Being a “good person” also indicates a belief that what you do in life and how well you treat other people will tip the scales towards one going to heaven instead of hell. What people fail to take into account is the sin in one’s life that prevents a person’s ability (or inability) to fellowship with God.
Without the atonement of sin, man cannot enter into a relationship with the holy presence of God. Even when Jesus was on the cross, He lamented over the deep separation and abandonment that He experienced when He took the world’s sin upon His body:
45 From noon until three in the afternoon darkness came over the whole land. 46 About three in the afternoon Jesus cried out with a loud voice, “Elí, Elí, lemá sabachtháni?” that is, “My God, My God, why have You forsaken Me?” (Matthew 27:45-46)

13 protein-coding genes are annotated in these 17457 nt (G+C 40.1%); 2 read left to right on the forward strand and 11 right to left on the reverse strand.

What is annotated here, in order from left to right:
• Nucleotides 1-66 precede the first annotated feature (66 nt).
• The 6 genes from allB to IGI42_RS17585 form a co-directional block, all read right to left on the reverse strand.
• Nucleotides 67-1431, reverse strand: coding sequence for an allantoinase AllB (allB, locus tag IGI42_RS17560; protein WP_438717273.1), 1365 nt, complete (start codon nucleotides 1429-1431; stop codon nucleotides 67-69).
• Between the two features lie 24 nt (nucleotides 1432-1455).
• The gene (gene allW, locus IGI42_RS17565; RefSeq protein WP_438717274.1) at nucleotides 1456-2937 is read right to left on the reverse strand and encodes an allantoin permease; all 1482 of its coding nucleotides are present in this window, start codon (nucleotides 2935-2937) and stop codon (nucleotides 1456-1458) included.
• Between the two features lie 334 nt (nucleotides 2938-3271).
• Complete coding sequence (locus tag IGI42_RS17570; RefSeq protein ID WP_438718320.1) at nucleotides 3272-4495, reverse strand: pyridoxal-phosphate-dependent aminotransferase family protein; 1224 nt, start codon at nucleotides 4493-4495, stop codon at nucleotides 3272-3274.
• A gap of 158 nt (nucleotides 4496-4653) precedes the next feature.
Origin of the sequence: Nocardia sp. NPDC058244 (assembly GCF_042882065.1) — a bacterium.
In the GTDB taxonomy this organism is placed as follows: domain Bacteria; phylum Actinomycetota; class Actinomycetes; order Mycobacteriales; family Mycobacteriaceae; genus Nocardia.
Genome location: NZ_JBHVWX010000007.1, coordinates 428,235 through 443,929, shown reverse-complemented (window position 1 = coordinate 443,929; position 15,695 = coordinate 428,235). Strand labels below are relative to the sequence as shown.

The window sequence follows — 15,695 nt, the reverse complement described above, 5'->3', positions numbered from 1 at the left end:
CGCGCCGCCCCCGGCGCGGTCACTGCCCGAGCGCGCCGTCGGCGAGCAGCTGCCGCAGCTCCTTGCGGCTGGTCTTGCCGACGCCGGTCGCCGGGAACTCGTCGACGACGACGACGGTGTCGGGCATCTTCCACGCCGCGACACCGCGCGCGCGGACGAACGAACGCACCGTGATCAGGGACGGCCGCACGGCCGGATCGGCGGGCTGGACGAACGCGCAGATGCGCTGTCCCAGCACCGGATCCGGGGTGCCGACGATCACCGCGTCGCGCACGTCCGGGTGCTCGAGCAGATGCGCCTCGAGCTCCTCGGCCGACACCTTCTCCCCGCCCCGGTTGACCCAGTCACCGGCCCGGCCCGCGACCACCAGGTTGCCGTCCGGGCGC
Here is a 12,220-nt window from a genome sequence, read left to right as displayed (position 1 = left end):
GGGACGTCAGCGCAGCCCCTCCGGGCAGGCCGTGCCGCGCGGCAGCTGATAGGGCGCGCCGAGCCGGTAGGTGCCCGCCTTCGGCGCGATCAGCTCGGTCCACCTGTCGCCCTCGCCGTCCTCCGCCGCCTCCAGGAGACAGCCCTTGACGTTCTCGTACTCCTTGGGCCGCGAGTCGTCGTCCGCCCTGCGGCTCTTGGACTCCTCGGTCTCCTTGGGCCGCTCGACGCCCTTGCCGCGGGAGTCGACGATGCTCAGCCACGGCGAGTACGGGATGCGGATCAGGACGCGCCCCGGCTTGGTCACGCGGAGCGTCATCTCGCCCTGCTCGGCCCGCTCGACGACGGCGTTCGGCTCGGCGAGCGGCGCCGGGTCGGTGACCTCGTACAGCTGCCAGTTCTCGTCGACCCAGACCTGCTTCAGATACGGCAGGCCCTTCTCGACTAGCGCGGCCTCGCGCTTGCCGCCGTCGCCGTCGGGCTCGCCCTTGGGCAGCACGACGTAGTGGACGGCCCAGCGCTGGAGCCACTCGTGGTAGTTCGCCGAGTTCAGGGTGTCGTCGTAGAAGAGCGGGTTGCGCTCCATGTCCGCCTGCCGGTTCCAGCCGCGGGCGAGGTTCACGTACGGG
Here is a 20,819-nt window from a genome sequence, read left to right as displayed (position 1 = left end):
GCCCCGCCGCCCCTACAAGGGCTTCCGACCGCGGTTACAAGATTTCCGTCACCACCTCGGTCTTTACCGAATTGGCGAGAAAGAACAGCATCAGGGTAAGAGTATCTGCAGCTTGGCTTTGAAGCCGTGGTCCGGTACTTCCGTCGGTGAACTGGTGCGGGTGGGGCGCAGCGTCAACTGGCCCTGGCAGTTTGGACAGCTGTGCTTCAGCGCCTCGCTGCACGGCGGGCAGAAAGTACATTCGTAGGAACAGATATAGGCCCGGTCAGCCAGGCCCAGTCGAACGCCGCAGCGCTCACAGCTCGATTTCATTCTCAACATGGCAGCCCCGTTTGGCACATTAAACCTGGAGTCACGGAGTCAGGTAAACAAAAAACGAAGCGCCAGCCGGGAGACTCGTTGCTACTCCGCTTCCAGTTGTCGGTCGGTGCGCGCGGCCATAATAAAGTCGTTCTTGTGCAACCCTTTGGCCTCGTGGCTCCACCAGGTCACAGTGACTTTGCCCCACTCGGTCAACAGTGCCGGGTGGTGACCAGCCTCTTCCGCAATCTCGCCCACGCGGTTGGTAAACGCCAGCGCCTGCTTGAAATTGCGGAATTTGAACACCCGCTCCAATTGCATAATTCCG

The words uttered by Jesus Christ fulfilled the prophetic message of Psalm 22:1, but His sacrifice on the cross was the only remedy over the power of sin and death.
“2 Corinthians 5:21 says, ‘He made Him who knew no sin to be sin on our behalf, that we might become the righteousness of God in Him.’ It is possible that at some moment on the cross, when Jesus became sin on our behalf, that God the Father, in a sense, turned His back upon the Son. It says in Habakkuk 1:13 that God is too pure to look upon evil. Therefore, it is possible that when Jesus bore our sins in His body on the cross (1 Peter 2:24), that the Father, spiritually, turned away. At that time, the Son may have cried out.”